Wednesday, March 12, 2014

"Clever Girl," by Tessa Hadley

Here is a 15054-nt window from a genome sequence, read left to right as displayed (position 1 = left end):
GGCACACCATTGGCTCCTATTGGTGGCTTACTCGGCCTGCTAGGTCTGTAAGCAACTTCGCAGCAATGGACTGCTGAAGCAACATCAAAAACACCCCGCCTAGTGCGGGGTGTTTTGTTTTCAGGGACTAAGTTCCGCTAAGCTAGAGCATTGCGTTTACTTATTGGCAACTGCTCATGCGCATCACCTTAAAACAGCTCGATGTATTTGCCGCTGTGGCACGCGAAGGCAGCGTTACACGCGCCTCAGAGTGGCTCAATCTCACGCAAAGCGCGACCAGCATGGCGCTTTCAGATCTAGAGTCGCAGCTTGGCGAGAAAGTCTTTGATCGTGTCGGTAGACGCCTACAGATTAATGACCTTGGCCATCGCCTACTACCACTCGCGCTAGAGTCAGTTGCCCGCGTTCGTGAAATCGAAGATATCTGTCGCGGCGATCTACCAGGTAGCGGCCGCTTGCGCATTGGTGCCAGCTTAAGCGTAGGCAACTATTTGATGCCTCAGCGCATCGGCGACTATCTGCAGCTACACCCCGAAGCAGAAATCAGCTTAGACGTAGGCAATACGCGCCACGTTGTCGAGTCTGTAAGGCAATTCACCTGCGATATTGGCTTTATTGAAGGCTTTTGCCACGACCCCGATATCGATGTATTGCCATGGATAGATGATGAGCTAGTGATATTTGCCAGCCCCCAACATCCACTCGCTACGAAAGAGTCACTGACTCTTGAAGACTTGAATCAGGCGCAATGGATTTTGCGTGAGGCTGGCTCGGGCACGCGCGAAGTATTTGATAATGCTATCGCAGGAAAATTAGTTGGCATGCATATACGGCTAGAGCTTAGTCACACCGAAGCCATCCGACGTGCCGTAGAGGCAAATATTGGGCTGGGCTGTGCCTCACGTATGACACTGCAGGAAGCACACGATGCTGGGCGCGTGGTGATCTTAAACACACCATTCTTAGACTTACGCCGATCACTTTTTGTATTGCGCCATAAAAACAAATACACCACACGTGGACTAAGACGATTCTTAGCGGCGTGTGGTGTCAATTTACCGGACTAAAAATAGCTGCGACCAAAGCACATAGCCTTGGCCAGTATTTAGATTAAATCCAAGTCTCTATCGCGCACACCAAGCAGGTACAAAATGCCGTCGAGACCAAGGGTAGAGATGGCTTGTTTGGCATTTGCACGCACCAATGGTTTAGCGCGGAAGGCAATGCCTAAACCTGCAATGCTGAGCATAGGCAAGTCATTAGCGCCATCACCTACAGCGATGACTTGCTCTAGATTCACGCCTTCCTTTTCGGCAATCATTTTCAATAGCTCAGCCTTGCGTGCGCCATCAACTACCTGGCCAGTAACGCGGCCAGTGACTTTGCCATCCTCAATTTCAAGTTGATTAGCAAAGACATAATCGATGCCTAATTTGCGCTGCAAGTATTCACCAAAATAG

How I admire and savor the ultra-competent, beautifully etched writing of certain contemporary English and Irish women writers. Their writing is cool and controlled, yet somehow gets at the essence of both daily life and the larger themes in life. These writers include Anne Enright, Penelope Lively, and Emma Donoghue (now living in Canada), among others. And Tessa Hadley! Hadley’s books include the novels “Accidents in the Home,” “The Master Bedroom,” and “The London Train,” as well as the story collection “Married Love,” all of which I have read, enjoyed, and stood slightly in awe of. Hadley also often publishes stories in The New Yorker. I have just finished reading her new novel, “Clever Girl” (Harper, 2013), and it is as good as her earlier work, maybe better. It tells the story of one young woman growing up in England in the late 1950s and onward. The novel provides snapshots of Stella’s life at various critical points. She lives, she loves, she aspires, she struggles, she works, she tries alternative lifestyles, she has children, she loses loved ones to flight or death, she goes through crises and self-doubt, and she settles into her life. She, like so many young women, plans to live a life very different from and much more exciting than her mother’s, yet somehow ends up reproducing many aspects of that life. But she does so with her own twists and turns, and her participation in her own time in history. In a sense there is nothing unusual about her life, but that is the point, I think. Each of us is, like Stella, both ordinary and extraordinary. Hadley perfectly captures this woman’s thoughts, feelings, and experiences, as well as the changes in England during the second half of the 20th century. Her writing is impeccable. Part of the pleasure of reading Hadley is knowing you are in such good hands that you can trust her wherever she goes in her writing.

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